The research from the year 2013 proved that supplementation with vitamin K2 in the form of MK-7 counteracts the decline of bone density and strength among women after menopause. The research lasted 3 years and was accomplished by 233 women.
Vitamin K and osteoporosis - clinical study
Before starting the proper study, the researchers carried out a trial of doses on the limited number of healthy volunteers. In this preliminary research they established the dose of 180mcg a day as a minimal dose of MK-7, required to ensure full osteocalcin carboxylation. Therefore, for the 3-year study such dose was adopted, taken in one portion with the main meal of the day.
Vitamin K2MK-7 application positively influenced mineralization of bones, their density and resilience.
Vitamin K and osteoporosis - results of the study
Conclusion of the study was
supplementation with vitamin K2 in the form of MK-7 may help to counteract bone mass decline among women after menopause.
The research did not prove any side effects of taking vitamin K2 MK-7 with the exception of the patients taking warfarin.
Explanation of results
Dr. Cees Vermeer from the University of Maastricht, carrying out the research on vitamin K, describes in the interview the meaning of vitamin K:
The most obvious role of vitamin K is the fact that it is the cofactor of osteocalcin carboxylation, a protein created in large amounts by osteoblasts (cells creating bones). The stage of carboxylation is the initial condition of biological activity of all proteins dependent on vitamin K. Osteocalcin is attributed a few functions, the most obvious of which is its role as an inhibitor of calcifications of the luminal side of collagen fibers in bones. These fibers are important to maintain bone resistance to bending. Another way, in which vitamin K contributes to bone endurance is the improvement of bone geometry in critical places, such as femoral neck. We observed by means of inducible vitamin K, the rebuilding leading to stronger femoral neck.
Vitamins K1 and K2 share the same function of the cofactor of protein carboxylation, but a more lipophilic character of vitamin K2 enables its different transport in the human body. Vitamin K1 is preferentially transported to the liver, where it is engaged in the synthesis of blood coagulation. Vitamin K2, on the other hand, is incorporated in lipoproteins of high density and is transported to extrahepatic tissues, including bones.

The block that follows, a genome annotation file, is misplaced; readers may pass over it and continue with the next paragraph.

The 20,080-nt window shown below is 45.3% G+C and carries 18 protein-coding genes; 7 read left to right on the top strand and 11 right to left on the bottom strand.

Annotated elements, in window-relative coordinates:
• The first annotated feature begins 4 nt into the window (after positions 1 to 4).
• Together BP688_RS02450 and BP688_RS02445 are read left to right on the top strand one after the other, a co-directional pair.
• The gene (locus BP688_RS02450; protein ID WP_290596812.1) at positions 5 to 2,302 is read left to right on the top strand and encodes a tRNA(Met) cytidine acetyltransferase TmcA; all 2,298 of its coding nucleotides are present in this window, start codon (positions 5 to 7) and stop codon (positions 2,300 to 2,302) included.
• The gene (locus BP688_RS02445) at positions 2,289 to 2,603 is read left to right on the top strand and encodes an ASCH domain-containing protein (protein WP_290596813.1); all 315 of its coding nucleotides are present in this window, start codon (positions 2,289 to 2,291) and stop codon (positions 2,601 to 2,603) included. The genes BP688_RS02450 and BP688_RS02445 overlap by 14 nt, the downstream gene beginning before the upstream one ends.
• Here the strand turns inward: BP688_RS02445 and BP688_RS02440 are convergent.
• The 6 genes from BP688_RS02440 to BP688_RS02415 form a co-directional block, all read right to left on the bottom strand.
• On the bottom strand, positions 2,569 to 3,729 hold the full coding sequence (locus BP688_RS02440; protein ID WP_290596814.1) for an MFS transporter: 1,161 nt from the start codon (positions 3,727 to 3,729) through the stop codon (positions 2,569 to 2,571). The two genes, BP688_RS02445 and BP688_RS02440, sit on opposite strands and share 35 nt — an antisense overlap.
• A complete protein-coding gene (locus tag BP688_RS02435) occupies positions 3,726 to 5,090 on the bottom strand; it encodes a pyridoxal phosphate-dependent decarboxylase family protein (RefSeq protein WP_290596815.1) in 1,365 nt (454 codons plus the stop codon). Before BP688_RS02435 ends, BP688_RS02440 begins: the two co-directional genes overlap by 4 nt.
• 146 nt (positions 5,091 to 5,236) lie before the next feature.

Vitamin K2 is an umbrella term for several closely related structures, called menaquinone. Their nomenclature is MK-n, where “n” means the number of isoprenoid remnants in aliphatic side chain. Dietary vital menaquinones are ML-4 (similar to K1), MK-7 (present in the Japanese natto) and MK-8, MK-9 and MK-10 (which are present is cheese and fermented food). The three forms of vitamin K are available as dietary supplements: vitamin K1, MK-4 and MK-7. Both vitamin K1 and MK-4 are sold as synthetic products with a very short time of half-life in the circulation (around 1 hour). The only naturally available form of vitamin K is MK-7 (the commercial name MenaQ7), which is obtained in the process of fermentation and whose half-life is around 3 days. Different periods of half-life explain why MK-7 has considerably higher effectiveness than K1 or MK-4.
Dr. Vermeer conclusion
Vitamins are used for disease prophylaxis, not as medications. Therefore, I strongly recommend starting supplementation before the decline of bone mass begins. Starting supplementation only after detecting osteoporosis is too late. It is better to start at the age of 40 and in this way maintain bones in a perfect state.
Dr. Vermeer adds in the interview that even though the research was carried out on women after menopause, there is no reason for the treatment to be ineffective in other groups, e.g. among men (although in the same research they concluded that it should be confirmed in further research).
Dr. Vermeer concludes that the studies with the use of K1 and MK-4 at the doses 10-50 times higher demonstrated less evident effectiveness or even lack of effects as for bone strength.
H. J. Knapen, N. E. Drummen, E. Smit, C. Vermeer, E. Theuwissen. Three-year low-dose menaquinone-7 supplementation helps decrease bone loss in healthy postmenopausal women. Osteoporosis International. September 2013, Volume 24, Issue 9, pp 2499-2507.